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How can microscopy help my soil?

Microscopic analysis is the best way to reliably determine the microbial conditions of your soil and compost. Under the microscope we are able to directly observe which microorganisms are present or lacking in your sample. Some microorganisms are beneficial, others are detrimental, and the amount of each type gives essential clues about the conditions of your soil or compost. Are conditions aerobic or anaerobic? Is nutrient cycling taking place? Overall, is a healthy and functioning Soil Food Web present? Using microscopic analysis, we make a quantitative assessment that will help answer these questions and accelerate your plants' growth.

What is the Soil Food Web?

The Soil Food Web is a complex and thriving tapestry of microbial relationships. At the base of the food web are bacteria and fungi, which actively decompose organic matter and break down minerals. As decomposition takes place, fungi and bacteria grow, multiply, and become food for other microorganisms like protozoa and nematodes. These in turn feed higher trophic levels occupied by organisms like micro-arthropods and earthworms. Throughout this flurry of feeding, important nutrients are excreted in plant-available forms. The plants uptake these nutrients and use their photosynthetic ability to produce sugars that feed the bacteria and fungi. All parts of this closed loop, circular exchange are essential for the Soil Food Web to succeed.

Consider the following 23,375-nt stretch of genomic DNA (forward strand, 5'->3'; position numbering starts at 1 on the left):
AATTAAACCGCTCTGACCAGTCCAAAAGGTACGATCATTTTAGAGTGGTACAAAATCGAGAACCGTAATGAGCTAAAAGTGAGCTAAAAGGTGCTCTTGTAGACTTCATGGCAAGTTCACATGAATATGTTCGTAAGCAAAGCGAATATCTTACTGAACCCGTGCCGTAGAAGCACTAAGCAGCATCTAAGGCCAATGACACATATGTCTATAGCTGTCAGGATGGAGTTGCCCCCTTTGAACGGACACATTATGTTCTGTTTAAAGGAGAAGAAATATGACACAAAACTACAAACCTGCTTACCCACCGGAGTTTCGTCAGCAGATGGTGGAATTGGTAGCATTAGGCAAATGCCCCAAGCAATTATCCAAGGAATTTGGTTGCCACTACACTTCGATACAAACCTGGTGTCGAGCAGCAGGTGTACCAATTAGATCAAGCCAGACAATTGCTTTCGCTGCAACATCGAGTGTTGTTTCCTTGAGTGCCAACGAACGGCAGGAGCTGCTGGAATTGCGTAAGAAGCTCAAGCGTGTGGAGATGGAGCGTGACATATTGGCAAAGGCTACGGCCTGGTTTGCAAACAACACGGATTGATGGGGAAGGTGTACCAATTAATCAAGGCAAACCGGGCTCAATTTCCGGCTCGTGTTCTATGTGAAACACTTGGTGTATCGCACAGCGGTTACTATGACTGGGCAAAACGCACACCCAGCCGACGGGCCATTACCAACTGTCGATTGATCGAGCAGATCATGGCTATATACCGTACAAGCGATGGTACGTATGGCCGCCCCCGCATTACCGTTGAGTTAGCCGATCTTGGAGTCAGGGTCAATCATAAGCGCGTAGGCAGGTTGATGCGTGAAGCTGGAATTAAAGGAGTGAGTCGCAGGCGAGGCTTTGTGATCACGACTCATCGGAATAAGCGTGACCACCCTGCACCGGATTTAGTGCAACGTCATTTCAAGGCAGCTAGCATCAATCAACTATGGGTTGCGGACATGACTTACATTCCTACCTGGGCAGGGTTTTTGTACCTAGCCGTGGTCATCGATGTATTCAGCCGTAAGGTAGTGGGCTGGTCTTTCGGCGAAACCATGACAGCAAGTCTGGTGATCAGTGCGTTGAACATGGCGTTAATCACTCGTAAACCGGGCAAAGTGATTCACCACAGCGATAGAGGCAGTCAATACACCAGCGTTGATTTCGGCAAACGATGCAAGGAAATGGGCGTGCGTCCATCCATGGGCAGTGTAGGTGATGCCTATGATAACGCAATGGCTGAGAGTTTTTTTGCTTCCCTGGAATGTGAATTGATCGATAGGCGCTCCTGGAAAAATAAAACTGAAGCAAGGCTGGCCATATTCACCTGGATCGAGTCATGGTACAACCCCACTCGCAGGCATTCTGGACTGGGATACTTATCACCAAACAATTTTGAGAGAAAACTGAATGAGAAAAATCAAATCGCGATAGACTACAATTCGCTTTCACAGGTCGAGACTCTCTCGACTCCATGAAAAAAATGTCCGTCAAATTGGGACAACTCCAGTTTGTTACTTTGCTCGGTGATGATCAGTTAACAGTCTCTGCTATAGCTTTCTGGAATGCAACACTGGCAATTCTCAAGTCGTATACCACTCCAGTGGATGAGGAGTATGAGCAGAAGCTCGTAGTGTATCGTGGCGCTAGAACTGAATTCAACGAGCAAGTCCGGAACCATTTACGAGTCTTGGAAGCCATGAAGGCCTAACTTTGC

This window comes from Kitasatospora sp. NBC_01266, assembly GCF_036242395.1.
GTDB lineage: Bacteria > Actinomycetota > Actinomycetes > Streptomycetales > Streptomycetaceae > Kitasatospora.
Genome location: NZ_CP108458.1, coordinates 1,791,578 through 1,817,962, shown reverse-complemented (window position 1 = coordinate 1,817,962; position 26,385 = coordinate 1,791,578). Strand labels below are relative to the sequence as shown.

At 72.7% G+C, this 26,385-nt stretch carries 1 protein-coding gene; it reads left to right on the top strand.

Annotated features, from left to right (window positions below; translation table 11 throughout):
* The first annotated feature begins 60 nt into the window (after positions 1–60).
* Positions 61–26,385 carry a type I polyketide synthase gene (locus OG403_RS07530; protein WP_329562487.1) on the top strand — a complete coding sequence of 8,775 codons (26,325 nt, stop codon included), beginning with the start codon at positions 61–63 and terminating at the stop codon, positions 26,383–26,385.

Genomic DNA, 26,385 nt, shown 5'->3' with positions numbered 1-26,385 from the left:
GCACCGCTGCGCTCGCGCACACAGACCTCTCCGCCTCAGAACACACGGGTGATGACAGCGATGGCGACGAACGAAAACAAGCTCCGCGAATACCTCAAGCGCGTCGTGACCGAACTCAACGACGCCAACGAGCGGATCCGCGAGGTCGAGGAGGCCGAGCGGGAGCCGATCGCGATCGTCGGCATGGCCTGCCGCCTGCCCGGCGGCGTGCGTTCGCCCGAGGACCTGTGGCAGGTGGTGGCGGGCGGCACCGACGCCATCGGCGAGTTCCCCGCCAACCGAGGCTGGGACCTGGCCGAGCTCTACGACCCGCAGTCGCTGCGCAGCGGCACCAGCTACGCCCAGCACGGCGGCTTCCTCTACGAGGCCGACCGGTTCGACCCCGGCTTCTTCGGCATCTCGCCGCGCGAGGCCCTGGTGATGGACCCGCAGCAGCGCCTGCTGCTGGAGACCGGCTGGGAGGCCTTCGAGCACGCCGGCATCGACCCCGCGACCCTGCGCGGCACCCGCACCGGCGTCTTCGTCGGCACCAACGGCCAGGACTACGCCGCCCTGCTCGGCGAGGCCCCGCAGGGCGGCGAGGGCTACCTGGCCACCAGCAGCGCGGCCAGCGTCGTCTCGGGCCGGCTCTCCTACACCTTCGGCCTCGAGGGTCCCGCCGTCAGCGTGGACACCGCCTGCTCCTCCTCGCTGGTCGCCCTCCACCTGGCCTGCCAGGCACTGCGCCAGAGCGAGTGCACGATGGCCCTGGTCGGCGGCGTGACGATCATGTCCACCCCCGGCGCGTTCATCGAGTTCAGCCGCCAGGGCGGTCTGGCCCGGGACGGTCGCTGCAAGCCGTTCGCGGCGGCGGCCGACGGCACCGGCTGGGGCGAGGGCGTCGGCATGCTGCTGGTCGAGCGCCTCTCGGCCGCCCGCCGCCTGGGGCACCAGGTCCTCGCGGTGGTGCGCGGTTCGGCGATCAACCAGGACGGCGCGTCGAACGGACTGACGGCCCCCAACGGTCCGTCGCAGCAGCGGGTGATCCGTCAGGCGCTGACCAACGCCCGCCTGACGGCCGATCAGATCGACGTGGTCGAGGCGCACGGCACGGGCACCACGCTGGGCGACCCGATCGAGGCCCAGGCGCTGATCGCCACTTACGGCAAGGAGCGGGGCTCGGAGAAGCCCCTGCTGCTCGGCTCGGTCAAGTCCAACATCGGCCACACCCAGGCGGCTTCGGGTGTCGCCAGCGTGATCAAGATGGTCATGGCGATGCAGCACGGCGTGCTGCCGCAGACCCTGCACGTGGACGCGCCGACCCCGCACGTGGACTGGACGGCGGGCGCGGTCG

Why choose the Soil Food Web approach?

Plants achieve more growth, immunity, and nutrient density from a diverse population of beneficial microbes. These microbial communities also create structure within the soil, which in turn improves moisture retention and prevents erosion. Furthermore, massive amounts of carbon can be sequestered into the cells of these microbes as they proliferate through our soils. Overall, a healthy soil food web can cut farming costs (no additives, synthetic fertilizers, and less watering), increase yield and nutrient density, repair the water cycle, and draw CO2 from the atmosphere. That's a win-win-win-win!

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